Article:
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British Values

British values are the beliefs and principles that underpin British society and culture.

These values are considered an integral part of British identity and are reflected in the country’s laws, institutions, and traditions. The promotion of British values is seen as an important aspect of education in the United Kingdom, and schools and other institutions are expected to actively encourage and support these values.

The British Values


Democracy is the belief in allowing everyone to have a say in how they are governed.

We teach this by encouraging students to participate in class discussions and decision-making processes, and by providing opportunities for students to engage with current events and political issues.

Rule of Law

This is the idea that everyone is subject to the same laws and that those laws are fairly and consistently enforced.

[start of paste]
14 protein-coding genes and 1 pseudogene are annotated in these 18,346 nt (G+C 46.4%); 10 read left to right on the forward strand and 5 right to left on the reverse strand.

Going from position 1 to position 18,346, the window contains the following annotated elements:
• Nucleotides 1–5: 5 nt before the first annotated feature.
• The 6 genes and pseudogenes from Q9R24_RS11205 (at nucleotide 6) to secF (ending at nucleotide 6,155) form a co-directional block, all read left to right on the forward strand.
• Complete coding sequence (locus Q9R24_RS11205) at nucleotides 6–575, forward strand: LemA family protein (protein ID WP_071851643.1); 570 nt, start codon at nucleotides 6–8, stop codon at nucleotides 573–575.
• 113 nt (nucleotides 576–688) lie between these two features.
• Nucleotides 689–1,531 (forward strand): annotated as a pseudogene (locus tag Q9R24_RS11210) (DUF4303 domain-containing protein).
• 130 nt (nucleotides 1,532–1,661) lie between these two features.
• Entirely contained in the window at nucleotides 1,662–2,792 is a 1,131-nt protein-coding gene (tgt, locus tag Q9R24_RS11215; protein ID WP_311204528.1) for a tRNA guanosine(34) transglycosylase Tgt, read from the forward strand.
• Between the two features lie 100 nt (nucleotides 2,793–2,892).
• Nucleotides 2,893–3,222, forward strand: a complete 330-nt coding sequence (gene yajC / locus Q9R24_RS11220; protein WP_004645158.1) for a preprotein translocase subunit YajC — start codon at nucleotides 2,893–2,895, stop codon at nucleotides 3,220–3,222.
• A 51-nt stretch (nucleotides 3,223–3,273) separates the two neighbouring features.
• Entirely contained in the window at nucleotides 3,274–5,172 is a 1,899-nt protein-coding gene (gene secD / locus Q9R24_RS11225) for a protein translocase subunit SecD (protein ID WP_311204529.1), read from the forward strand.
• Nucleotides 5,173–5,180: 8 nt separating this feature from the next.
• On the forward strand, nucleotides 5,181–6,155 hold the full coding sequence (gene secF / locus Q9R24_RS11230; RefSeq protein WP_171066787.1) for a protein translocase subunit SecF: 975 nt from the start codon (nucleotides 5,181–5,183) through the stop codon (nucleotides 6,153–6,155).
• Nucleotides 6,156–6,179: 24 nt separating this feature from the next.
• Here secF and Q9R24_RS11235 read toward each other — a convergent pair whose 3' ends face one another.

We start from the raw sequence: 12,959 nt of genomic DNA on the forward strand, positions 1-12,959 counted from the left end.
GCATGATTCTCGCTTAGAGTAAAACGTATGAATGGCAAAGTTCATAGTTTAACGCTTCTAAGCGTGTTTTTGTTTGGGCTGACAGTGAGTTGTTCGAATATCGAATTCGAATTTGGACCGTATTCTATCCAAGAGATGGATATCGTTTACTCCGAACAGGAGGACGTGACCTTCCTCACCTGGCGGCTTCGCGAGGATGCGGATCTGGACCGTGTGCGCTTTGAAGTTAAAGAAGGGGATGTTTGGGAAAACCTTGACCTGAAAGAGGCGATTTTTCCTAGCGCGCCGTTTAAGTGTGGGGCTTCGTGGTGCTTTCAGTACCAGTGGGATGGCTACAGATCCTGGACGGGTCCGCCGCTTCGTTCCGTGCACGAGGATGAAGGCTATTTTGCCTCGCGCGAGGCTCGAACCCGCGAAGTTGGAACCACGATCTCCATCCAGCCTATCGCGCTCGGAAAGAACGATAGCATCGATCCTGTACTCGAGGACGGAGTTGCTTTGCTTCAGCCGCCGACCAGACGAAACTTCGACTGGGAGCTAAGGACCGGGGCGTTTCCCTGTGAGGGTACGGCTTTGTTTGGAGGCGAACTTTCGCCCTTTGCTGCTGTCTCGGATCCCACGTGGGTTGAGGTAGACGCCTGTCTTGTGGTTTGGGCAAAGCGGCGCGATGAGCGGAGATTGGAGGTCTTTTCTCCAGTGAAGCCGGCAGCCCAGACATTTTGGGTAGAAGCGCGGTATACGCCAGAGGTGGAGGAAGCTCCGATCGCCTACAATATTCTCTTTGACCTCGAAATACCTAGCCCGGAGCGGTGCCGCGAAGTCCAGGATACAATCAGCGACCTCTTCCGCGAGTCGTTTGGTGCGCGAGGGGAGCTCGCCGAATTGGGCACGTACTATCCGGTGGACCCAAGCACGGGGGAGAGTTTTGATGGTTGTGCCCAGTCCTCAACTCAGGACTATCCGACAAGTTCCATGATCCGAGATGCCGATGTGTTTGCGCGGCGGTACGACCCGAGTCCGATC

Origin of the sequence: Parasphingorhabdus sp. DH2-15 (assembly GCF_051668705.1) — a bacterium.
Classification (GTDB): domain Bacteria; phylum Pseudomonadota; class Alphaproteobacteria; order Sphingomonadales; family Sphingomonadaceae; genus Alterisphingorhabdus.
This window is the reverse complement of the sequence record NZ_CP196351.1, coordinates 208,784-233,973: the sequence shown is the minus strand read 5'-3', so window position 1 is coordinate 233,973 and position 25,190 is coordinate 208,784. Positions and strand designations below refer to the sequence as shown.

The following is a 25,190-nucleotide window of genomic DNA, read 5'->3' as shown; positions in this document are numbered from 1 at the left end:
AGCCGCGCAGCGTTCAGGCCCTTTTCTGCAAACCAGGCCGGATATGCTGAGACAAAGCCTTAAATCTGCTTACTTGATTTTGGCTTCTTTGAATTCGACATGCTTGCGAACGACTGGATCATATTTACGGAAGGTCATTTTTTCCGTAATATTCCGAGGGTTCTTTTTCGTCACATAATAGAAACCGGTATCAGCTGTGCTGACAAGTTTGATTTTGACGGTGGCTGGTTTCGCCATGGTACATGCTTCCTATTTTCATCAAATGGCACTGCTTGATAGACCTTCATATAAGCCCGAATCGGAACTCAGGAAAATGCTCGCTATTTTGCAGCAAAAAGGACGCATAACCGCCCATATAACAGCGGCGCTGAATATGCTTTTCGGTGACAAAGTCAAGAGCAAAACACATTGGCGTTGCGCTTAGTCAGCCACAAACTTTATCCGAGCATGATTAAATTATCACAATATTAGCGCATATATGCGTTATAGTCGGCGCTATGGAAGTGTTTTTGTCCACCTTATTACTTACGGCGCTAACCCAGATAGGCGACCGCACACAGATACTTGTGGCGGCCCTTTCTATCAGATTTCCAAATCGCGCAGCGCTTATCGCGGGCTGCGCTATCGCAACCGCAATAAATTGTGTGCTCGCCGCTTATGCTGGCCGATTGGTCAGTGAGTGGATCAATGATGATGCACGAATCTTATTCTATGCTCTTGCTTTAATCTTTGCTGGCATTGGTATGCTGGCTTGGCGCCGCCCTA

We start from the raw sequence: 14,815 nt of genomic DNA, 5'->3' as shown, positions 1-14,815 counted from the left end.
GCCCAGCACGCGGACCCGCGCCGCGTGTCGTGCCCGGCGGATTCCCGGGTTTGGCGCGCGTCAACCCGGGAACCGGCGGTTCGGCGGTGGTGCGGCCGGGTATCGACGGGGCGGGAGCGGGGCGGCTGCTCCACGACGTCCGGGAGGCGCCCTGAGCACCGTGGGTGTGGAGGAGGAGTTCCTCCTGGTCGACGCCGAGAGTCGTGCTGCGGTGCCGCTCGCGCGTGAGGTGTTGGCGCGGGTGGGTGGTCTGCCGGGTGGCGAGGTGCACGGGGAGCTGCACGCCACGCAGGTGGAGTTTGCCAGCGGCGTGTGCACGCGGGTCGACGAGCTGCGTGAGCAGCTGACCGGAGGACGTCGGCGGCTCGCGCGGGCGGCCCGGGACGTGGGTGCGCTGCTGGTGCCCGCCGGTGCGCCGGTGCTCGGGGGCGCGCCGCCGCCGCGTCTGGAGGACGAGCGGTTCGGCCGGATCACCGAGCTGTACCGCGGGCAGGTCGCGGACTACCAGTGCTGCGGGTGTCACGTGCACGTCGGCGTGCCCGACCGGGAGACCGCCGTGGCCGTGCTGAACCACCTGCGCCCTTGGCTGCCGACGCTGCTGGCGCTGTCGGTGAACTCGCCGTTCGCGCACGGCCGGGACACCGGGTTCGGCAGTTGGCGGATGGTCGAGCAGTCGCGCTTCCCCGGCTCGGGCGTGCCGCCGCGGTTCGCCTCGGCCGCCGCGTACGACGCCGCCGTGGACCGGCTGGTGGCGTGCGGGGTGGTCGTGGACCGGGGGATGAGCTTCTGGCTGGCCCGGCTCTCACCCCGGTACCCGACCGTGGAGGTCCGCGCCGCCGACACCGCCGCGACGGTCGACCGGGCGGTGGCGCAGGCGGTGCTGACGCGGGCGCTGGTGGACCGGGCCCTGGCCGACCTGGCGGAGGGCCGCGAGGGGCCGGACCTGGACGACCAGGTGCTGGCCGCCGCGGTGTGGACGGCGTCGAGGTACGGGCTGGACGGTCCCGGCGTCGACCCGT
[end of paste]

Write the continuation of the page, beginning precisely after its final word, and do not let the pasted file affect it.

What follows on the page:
We teach this by emphasising the importance of following rules and regulations, both in and out of the classroom, and by discussing real-life examples of the rule of law in action.

Individual Liberty

Individual liberty is the idea that everyone has the right to freedom and autonomy.

We teach this by encouraging students to think for themselves and make their own choices, within the boundaries of the law. This could include activities that promote critical thinking and independent learning, as well as discussions about personal responsibility and the importance of respecting others’ liberties.

Mutual Respect

A fourth British value is mutual respect and tolerance of different faiths and beliefs.

We teach this by promoting understanding and appreciation of diverse cultures and beliefs, and by providing opportunities for students to learn from and interact with people from different backgrounds. This could include activities such as guest speakers, cultural events, and intercultural dialogue sessions.

Personal and Social Responsibility

Finally, a fifth British value is the importance of personal and social responsibility.

We teach this by encouraging students to take ownership of their own learning and to consider the impact of their actions on others. This could include activities such as community service projects, leadership development programs, and discussions about ethical decision-making.